Further, by censoring would be offenders, intend of “offending” someone, dealing with the repercussions of triggering someone and better figuring out their line between self-expression and tact, they simply don’t say their piece or only speak in like-minded company. Operating that way is neither the hallmark of a free society, nor conducive to anyone’s personal growth. It keeps that person from examining their own problematic patterns of interaction.
I’m not saying this to give the spiteful a free pass on prickling others. I’m saying it because from my vantage point, it’s true.

Case in point: A good friend of mine and I disagreed about a situation and instead of letting me say my bit, she kept cutting me off. I couldn’t make it through one sentiment, without her interrupting. By the time another friend joined in and cut me off, I was over it. I slammed by hand on the table and before I realized it, had hopped in a cab and gone home. It happened so quickly it almost felt as if I’d blacked out between slamming my hand down and reaching the door. The situation was very dramatic to all there, because no one present had ever seen something rile me up to the point that I’ve left on my own. It left a mark.
Upon further examination, I acknowledged that it irks the shit out of me when people do that to me, because it was a regular part of my father’s punishment ritual as a kid and my friend acknowledged that the way she had been dealing with others around the issue was to not let them get a word in, edgewise.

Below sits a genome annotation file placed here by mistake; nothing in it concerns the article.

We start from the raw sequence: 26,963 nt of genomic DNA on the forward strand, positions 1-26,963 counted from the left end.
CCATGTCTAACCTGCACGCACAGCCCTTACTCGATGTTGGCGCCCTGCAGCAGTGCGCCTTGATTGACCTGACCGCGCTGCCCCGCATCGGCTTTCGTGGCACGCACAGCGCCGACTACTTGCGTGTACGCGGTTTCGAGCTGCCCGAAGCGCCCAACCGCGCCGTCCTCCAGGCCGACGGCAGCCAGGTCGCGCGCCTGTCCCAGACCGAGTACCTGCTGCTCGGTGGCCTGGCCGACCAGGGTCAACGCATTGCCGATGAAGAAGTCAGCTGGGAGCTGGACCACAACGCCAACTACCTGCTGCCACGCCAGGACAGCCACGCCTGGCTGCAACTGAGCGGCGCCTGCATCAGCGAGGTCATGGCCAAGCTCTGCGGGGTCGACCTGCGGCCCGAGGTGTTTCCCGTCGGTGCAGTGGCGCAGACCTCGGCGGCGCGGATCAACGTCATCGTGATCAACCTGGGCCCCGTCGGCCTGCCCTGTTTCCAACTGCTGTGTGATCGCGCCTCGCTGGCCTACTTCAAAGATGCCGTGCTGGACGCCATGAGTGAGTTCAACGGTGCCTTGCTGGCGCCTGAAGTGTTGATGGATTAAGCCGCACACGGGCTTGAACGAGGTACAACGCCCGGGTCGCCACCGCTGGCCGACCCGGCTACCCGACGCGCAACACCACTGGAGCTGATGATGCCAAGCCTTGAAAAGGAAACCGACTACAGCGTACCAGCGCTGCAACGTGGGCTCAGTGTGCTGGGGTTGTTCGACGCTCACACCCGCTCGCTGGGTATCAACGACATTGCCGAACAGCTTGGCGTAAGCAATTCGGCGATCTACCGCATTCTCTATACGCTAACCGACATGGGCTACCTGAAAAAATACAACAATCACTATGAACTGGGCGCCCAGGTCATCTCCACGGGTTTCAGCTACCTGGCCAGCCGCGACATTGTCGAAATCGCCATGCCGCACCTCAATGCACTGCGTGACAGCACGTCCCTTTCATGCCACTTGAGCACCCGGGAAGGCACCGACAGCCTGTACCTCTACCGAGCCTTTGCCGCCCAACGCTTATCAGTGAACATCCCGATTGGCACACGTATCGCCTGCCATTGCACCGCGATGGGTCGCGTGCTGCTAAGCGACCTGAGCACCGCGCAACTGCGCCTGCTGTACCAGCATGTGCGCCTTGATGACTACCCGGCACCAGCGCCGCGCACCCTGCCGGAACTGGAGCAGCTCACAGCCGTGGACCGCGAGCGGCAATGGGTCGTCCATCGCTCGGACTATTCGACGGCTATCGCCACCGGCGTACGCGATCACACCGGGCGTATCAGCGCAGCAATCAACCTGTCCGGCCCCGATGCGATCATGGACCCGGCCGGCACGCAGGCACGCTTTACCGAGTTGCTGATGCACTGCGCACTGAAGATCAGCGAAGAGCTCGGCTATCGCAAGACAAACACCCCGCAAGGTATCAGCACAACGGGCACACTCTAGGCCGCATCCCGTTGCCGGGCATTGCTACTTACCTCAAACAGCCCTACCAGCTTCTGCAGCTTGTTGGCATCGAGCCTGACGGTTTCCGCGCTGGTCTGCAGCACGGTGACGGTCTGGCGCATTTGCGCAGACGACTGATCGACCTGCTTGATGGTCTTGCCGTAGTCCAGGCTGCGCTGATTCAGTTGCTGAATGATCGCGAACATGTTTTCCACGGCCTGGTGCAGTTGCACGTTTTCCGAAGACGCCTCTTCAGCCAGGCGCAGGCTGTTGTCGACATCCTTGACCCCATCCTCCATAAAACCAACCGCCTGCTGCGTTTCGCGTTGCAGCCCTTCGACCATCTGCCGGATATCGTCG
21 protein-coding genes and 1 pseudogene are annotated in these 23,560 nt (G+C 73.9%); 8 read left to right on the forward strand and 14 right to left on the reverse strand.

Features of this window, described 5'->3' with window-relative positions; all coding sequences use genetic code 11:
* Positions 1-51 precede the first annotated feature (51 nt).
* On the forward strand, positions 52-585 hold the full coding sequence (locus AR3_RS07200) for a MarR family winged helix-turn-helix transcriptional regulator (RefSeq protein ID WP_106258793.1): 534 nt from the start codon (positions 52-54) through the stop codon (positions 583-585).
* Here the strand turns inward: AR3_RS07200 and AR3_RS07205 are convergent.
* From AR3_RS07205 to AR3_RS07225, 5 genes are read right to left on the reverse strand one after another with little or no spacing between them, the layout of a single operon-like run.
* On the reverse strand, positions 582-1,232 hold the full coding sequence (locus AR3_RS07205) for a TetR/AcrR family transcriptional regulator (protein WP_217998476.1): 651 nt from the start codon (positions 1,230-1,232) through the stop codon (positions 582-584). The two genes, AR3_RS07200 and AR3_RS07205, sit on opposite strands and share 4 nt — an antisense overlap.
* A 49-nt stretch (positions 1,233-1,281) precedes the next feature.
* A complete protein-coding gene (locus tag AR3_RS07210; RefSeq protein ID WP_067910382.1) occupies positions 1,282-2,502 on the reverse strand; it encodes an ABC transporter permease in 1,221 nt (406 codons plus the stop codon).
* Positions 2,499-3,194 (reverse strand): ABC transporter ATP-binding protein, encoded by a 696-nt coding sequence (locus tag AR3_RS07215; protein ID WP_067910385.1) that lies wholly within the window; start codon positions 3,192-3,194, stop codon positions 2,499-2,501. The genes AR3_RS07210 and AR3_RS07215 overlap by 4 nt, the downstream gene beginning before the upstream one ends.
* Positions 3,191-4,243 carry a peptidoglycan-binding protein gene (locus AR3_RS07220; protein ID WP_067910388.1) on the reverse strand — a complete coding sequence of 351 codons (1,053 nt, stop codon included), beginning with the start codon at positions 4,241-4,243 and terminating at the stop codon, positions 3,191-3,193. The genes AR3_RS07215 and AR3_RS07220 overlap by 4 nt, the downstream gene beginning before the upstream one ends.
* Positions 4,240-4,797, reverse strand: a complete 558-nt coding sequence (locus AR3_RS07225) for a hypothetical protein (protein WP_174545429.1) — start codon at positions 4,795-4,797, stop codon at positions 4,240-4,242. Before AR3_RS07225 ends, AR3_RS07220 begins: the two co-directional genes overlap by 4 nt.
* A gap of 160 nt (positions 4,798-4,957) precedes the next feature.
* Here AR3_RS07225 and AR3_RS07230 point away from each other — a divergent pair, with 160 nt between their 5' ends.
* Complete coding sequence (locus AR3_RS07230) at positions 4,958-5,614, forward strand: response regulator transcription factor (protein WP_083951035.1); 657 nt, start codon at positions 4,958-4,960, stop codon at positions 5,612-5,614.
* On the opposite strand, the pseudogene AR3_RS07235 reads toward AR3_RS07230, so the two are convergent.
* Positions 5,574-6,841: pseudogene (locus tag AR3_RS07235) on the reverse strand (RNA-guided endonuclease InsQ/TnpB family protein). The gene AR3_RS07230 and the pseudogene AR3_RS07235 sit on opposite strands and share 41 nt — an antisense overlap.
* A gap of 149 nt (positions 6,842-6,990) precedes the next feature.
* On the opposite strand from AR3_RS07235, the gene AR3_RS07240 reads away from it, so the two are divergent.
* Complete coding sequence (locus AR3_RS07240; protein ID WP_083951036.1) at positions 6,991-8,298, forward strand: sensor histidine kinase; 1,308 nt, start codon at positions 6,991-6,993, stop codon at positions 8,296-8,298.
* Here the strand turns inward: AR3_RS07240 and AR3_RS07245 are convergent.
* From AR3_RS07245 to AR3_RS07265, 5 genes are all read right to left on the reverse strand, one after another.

We both came out better people because of it. This only happened, because I had never told her that irked me, so she did it, and we both had to deal with the fallout.

Avoiding triggers would have avoided that ugliness (we didn’t speak for two weeks), but we’d also have both avoided dealing with the issues it brought up for who knows how long.
How that helps people with trauma is beyond me.
In my humble opinion it further plays into the narrative of disempowerment and division already rampant in society. It puts self-healing out of reach and would be allies at each others’ throats over semantics and imagined slights. I say imagined because many of the most vocal proponents of trigger warnings and politically correct speech have never experienced the trauma they’re supposedly trying to shield others from.

Your average non-affected member of the Trigger Warning Police.

Your average non-affected member of the Trigger Warning Police.

The Bully Bloggers asked,

Is this the way the world ends? When groups that share common cause, utopian dreams and a joined mission find fault with each other instead of tearing down the banks and the bankers, the politicians and the parliaments, the university presidents and the CEOs? Instead of realizing, as Moten and Hearny put it in The Undercommons, that “we owe each other everything,” we enact punishments on one another and stalk away from projects that should unite us, and huddle in small groups feeling erotically bonded through our self-righteousness.

If the Trigger Warning Police have their way, I think yes, it is. It’s also part of the way that we stay small, disenfranchised, and hurting. I can’t abide that in the name of Unhurt Feelings.